Humans have always wanted to learn about the sun, but it's dangerous to stare at it with just our eyes, so we built structures to help us study it.
Aristotle had his camera obscura.
Galileo used a telescope to document sunspots.
Spectrometers came next, allowing us to study the spectrum of the sun's light.
100 years later, George Ellery Hale explored the magnetic nature of the sun with a spectroheliograph.
Next, we launched Skylab, and it gave us our first high-resolution pictures of the sun's surface.
The Yohkoh spacecraft took X-rays of the sun.
Then SOHO and Hinode sent us even more incredible images.
TRACE delivered the closest-ever pictures of the sun and its magnetic fields.
SDO images the sun in many wavelengths.
Now, with STEREO, we see the whole sun in 3-D, never missing an inch.
Who knows what we will see next?
We will just have to keep looking up.
♪♪ [ Satellite beeping ] [ Keyboard clacking ] ♪♪
Houston, Texas, is a city defined by highways.
Now one design group is on a mission to give those a makeover through colorful artwork.
Take a look.
Houston's a city that's pretty much defined by freeways.
Everything is everywhere in Houston.
There's a great dry cleaner over here.
There's a great place I want to get food over here.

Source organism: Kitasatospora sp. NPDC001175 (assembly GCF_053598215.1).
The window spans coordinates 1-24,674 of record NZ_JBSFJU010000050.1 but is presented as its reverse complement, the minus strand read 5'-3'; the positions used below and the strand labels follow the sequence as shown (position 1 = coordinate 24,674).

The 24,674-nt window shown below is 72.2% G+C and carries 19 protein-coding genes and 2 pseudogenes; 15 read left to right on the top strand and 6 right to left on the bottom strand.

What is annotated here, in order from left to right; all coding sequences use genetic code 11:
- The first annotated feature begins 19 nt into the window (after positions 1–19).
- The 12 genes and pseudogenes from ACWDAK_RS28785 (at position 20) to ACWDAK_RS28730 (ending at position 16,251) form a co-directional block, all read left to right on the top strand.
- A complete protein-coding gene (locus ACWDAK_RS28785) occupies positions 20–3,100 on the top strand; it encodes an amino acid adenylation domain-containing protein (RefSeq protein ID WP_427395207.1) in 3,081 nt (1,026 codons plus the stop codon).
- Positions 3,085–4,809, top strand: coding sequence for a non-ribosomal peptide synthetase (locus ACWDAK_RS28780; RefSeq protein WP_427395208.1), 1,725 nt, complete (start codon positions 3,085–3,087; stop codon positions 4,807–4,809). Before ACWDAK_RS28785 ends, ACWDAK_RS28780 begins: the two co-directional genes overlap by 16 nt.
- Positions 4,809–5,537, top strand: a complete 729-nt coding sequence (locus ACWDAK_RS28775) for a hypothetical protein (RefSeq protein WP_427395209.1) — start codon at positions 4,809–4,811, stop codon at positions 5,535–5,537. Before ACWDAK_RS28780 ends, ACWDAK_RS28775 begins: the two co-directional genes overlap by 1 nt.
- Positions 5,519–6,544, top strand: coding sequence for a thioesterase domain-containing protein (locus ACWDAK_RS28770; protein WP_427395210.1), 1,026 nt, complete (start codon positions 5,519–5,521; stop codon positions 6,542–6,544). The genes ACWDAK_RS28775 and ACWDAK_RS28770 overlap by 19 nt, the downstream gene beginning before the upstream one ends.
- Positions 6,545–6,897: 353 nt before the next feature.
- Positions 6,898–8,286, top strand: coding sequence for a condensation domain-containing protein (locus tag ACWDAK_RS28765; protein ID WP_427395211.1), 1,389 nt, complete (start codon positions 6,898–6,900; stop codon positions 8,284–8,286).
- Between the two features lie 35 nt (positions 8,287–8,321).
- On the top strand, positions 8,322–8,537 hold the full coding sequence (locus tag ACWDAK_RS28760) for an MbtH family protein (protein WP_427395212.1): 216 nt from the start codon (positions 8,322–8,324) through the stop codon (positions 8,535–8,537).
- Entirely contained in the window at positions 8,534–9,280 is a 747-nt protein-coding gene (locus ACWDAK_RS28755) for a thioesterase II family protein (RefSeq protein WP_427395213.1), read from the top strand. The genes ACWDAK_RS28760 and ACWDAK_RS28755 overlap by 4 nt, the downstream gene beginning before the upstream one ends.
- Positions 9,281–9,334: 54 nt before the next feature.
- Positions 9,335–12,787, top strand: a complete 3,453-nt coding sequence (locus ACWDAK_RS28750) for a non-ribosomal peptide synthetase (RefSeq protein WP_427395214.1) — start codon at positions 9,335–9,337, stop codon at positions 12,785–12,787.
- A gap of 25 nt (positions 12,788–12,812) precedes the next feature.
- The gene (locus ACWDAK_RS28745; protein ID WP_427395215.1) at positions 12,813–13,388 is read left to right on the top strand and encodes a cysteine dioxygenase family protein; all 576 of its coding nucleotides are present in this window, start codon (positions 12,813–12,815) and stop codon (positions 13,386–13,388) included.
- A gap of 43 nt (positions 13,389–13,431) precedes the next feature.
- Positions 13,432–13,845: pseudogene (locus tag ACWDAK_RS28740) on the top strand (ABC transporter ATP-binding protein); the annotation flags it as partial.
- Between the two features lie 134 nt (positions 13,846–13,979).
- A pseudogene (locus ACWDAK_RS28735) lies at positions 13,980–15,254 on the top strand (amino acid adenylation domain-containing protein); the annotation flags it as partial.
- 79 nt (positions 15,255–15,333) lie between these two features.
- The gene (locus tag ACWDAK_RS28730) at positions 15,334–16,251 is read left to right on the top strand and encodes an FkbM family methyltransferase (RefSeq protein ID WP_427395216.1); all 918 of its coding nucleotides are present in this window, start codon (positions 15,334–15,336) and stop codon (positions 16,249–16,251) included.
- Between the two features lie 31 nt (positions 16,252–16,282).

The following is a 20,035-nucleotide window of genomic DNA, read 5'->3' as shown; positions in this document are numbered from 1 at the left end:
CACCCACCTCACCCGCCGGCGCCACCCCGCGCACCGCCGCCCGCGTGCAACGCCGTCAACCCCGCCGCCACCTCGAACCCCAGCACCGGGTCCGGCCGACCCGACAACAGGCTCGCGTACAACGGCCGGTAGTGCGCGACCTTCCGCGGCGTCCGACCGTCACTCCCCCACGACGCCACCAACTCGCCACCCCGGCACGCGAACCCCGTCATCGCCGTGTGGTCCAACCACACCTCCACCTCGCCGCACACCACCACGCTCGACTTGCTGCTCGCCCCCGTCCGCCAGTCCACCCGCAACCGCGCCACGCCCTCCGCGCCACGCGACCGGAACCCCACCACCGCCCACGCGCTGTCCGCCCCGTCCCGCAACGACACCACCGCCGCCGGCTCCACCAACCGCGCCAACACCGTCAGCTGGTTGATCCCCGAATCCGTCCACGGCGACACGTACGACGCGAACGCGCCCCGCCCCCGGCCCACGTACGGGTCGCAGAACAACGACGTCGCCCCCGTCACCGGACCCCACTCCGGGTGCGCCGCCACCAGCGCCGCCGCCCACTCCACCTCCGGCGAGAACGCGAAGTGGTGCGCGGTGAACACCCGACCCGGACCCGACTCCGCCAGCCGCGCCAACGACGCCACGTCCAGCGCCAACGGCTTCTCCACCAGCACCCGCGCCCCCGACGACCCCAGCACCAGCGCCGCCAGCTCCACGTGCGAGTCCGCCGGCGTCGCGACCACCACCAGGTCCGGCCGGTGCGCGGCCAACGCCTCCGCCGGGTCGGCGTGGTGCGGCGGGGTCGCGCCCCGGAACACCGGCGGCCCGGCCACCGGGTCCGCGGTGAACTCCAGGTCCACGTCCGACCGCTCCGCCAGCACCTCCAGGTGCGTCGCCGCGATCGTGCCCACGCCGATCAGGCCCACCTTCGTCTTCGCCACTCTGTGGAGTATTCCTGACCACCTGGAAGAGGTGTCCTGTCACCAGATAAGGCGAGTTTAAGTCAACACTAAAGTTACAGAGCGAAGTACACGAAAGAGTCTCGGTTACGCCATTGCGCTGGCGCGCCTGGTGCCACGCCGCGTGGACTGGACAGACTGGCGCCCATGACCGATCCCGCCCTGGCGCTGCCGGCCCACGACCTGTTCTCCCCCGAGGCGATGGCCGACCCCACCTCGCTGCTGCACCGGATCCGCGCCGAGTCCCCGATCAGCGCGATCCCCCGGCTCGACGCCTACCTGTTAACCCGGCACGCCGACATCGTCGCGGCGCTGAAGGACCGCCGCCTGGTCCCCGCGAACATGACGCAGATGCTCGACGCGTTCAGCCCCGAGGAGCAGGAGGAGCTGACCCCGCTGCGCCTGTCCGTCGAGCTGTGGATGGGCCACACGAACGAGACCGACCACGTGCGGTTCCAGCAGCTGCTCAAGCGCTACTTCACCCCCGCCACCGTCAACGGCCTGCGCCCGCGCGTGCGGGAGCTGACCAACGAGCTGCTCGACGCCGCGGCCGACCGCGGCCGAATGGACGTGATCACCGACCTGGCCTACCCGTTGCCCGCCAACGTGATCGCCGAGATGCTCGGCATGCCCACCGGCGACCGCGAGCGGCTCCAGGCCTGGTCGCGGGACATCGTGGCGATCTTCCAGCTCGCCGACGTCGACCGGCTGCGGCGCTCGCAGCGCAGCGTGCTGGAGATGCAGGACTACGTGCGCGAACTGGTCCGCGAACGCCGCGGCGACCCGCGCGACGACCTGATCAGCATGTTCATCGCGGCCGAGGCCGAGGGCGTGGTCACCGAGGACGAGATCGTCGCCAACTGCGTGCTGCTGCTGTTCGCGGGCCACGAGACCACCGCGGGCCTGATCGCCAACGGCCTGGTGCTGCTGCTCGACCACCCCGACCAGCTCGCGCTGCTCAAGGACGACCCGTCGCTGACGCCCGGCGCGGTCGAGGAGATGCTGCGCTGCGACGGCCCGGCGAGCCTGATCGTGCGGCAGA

It's a modern city that's designed around the car.
Tell me about this project.
Houston has this big opportunity right now to re-envision the freeway system.
The big section of US-59 -- or I guess it's I-69 now -- will be coming down or being changed, but in the interim, we wanted to look at ways that we could beautify that project.
Whatever we do would be temporary.
Tell me about some of the other projects SWA has done for Houston.
I mean, one that probably we're most famous for is the Buffalo Bayou project.
By going in and developing an open-space system like that, it transformed people's identity of Houston from just infrastructure and freeways to thinking more about nature in the city.
It's a infrastructure corridor much like the freeway system.
What are some of the technical constraints of beautifying Houston's traffic?